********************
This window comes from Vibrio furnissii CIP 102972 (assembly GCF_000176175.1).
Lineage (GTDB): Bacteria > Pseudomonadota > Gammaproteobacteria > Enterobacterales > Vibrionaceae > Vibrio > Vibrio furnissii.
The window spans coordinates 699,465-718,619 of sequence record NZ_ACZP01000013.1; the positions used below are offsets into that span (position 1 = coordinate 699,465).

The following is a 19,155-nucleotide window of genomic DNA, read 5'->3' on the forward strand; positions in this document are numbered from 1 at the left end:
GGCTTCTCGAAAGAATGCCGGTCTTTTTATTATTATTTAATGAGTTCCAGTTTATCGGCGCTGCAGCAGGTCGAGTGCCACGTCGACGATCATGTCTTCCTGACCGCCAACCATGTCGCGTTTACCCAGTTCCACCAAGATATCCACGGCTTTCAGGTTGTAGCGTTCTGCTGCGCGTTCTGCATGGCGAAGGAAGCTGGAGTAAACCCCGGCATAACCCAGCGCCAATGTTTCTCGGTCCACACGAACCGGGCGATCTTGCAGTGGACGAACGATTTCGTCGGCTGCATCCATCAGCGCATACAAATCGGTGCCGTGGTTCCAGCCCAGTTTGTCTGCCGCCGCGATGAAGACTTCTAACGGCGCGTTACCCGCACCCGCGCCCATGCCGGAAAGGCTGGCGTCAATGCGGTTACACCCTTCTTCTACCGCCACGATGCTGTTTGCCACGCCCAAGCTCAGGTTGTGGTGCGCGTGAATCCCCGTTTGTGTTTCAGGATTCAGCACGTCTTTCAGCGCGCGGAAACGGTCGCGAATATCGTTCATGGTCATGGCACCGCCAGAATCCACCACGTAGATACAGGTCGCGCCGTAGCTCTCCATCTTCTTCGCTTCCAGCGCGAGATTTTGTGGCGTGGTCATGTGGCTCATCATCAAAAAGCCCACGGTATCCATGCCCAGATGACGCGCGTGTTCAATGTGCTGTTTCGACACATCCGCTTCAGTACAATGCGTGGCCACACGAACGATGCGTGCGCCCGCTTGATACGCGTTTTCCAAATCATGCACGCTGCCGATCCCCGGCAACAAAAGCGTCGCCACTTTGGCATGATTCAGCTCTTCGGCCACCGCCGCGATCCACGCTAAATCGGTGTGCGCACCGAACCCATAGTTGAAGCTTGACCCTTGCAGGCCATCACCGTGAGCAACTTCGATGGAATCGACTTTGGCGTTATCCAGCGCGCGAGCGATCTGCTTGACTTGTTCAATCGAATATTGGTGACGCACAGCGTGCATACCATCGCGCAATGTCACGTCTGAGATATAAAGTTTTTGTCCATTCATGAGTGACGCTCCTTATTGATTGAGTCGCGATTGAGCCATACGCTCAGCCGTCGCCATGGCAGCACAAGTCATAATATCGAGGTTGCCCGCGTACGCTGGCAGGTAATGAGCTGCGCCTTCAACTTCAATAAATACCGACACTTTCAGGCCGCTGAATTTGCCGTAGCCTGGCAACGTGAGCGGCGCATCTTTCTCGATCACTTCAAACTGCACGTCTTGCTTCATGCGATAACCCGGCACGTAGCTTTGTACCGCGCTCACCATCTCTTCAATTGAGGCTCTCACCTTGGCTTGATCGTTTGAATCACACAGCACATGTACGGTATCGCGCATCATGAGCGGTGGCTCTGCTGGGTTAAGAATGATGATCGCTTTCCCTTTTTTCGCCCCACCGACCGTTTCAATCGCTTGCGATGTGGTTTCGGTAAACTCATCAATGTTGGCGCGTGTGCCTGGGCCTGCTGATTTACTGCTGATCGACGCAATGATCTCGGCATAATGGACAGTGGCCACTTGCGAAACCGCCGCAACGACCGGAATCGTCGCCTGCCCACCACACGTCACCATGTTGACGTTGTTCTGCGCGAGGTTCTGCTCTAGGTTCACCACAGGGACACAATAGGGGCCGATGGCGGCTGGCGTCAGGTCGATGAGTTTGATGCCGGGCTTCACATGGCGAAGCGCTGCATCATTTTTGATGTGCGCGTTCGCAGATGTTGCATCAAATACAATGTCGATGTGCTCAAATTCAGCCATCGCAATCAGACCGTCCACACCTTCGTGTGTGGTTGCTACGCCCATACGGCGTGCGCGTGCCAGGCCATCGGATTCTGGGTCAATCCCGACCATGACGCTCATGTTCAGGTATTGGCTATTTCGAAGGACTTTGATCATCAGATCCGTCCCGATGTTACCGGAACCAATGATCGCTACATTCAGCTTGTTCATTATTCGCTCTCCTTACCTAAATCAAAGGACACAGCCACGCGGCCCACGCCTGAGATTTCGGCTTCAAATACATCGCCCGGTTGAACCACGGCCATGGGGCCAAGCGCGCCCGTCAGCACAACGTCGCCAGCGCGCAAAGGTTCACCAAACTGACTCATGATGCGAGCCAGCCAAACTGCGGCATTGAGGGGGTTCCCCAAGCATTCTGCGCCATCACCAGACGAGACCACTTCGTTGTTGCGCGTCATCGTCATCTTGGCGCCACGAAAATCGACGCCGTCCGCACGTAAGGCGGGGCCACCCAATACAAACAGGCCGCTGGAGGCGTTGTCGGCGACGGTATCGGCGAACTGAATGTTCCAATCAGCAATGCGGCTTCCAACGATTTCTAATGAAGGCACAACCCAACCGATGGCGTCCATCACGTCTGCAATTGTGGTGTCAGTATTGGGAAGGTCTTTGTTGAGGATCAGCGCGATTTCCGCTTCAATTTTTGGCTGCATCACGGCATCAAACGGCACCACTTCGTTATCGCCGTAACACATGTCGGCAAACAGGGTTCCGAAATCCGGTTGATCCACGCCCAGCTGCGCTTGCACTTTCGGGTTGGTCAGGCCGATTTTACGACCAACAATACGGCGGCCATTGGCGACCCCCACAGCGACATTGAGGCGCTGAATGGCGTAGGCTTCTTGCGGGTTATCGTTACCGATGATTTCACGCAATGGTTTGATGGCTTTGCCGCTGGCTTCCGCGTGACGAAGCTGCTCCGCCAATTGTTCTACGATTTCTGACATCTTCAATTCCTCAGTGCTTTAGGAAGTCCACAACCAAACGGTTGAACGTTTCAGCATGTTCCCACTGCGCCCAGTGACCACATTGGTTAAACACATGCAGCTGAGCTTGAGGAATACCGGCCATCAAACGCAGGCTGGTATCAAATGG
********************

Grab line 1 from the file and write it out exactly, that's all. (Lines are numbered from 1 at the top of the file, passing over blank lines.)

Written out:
This window comes from Vibrio furnissii CIP 102972 (assembly GCF_000176175.1).